The Preacher

In every era of human history God has chosen a few of his servants to stand on a pulpit and preach the Word to thousands, to comfort the disturbed and disturb the comfortable, to open their eyes to eternal things, to draw people to Himself. A tiny island in the heart of the Indian Ocean seems like an unlikely place from which God would choose such a servant and then make the world listen to him. But that He did. My father was always a very shy person. As a kid he struggled with the inability to talk in public social gatherings causing him to be very hurt and depressed. When he was in his mid-teens he found himself with a burning passion to preach and so he would go to the beach, stand on the rocks and preach to the waves. During this time his father used to get printed copies of John Stott’s Bible expositions at the Urbana conferences of the 1960’s. For my father who was still in his teens, this was a gold mine of pure joy. John Stott slowly became his hero. What gratitude must have filled his heart when he was one of main Bible expositors at Urbana along with John Stott himself being one the bible expositors. When my father was still in his thirties he spoke alongside greats like Billy Greham and John Stott in landmark conferences like Amsterdam 83 and Lausanne 89. These conferences that bring together church leaders from all over world have had a lasting impact on the worldwide church. The reason why I am saying this is because his sudden rise to fame brought with it many influential job opportunities all over the world. Accepting some of these invitations would have opened many new doors for him as a preacher and teacher. The convenient, market driven, efficient culture of the west would have greatly aided him as a scholar and author. Specialized people could have handled lot of the administrative duties like writing and responding to scores of daily emails, giving him more time to write. Instead of embracing these benefits he chose to stay in Sri Lanka. A majority of his Bible teaching and preaching is done in Sinhalese having almost no media attention or publicity. You would still find him discpling new converts to Christianity on a weekly basis or doing a Bible study for groups of two to three young leaders. All this together with other YFC, local church and wider church obligations forces him (now in his mid-60’s) to still stay up till the early hours of the morning each day, studying, writing or preparing Bible expositions.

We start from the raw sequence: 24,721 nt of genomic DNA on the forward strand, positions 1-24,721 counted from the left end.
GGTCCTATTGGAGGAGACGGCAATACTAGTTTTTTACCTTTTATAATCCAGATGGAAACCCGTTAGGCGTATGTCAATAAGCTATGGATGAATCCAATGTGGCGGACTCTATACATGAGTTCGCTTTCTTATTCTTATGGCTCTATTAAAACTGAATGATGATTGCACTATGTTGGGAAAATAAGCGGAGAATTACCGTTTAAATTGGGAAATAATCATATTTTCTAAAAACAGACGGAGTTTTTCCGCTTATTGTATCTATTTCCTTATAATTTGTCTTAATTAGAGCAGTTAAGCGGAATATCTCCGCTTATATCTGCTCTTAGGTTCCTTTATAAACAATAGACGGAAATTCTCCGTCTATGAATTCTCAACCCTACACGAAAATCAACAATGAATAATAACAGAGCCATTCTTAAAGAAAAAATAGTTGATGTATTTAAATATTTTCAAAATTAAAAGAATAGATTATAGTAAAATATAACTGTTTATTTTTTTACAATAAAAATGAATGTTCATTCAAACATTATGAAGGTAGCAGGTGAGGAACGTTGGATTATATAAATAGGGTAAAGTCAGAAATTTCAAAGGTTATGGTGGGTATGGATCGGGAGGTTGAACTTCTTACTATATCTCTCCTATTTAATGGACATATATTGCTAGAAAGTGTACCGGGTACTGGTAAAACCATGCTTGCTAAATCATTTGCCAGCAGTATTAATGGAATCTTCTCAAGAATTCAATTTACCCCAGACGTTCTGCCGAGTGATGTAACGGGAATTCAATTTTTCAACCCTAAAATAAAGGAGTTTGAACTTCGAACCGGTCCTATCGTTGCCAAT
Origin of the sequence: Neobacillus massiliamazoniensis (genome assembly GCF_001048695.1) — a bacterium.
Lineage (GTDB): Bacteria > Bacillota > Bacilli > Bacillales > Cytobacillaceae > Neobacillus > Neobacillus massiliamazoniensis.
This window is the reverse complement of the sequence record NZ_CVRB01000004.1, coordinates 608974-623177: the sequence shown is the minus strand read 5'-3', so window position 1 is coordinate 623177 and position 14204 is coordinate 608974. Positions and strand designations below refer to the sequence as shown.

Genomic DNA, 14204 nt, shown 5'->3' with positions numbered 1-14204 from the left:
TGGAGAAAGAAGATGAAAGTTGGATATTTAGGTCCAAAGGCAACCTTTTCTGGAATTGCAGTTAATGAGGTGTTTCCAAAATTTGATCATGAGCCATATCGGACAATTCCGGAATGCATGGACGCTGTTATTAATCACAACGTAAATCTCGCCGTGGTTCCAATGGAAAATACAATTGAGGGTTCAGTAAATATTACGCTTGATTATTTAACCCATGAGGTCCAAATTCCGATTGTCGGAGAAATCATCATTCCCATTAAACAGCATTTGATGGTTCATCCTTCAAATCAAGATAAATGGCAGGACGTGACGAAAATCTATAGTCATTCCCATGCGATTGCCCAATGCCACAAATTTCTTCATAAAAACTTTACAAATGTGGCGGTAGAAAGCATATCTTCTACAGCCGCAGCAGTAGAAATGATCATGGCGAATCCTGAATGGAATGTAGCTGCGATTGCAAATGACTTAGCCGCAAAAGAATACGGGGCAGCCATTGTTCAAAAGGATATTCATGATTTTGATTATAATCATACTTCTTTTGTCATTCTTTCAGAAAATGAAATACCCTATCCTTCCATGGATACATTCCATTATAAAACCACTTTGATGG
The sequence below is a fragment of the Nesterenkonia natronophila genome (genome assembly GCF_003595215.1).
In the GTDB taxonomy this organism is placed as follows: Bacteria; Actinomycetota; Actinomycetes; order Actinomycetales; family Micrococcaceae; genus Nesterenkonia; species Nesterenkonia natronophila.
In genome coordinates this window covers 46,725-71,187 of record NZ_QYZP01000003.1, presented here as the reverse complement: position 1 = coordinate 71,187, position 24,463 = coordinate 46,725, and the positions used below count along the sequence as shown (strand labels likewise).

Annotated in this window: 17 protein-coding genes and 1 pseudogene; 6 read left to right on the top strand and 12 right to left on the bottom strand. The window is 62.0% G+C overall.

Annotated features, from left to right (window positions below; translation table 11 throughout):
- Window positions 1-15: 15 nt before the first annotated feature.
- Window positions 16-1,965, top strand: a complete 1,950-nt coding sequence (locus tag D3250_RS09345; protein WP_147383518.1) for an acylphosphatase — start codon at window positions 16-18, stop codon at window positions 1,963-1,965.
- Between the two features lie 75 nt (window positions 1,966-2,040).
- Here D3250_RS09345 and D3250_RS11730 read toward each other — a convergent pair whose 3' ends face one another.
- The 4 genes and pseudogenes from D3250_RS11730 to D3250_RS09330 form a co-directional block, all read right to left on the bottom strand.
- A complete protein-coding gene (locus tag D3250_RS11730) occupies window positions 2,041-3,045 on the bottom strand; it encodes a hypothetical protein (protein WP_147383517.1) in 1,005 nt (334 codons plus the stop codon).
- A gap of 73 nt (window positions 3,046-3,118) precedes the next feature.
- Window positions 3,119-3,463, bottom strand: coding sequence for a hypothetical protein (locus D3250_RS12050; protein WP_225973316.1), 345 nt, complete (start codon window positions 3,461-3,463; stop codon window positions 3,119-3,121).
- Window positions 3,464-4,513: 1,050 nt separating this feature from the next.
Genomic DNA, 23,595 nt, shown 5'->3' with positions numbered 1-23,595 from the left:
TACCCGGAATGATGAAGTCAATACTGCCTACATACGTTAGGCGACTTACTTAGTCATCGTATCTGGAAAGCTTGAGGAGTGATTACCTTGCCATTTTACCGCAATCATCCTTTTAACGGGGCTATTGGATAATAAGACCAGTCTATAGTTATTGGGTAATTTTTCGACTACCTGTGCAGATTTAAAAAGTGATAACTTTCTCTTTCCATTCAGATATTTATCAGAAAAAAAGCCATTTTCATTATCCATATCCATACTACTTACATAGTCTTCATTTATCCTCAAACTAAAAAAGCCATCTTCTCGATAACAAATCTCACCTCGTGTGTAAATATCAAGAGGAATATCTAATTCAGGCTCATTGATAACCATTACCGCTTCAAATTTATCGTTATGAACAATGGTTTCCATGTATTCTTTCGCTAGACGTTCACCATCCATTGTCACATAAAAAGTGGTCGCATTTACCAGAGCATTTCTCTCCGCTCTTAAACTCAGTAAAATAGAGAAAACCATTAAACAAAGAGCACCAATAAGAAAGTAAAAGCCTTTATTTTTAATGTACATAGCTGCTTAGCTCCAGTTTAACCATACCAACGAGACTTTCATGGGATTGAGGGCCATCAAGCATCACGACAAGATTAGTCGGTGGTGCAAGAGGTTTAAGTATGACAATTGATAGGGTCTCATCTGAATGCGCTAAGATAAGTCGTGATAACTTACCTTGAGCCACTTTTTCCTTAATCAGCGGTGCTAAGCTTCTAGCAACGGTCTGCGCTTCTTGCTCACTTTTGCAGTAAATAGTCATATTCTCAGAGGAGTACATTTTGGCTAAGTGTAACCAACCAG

Walking in the light (Integrity, accountability and openess)

And for their sake I consecrate myself, that they also may be sanctified in truth”

John 17:19 (ESV)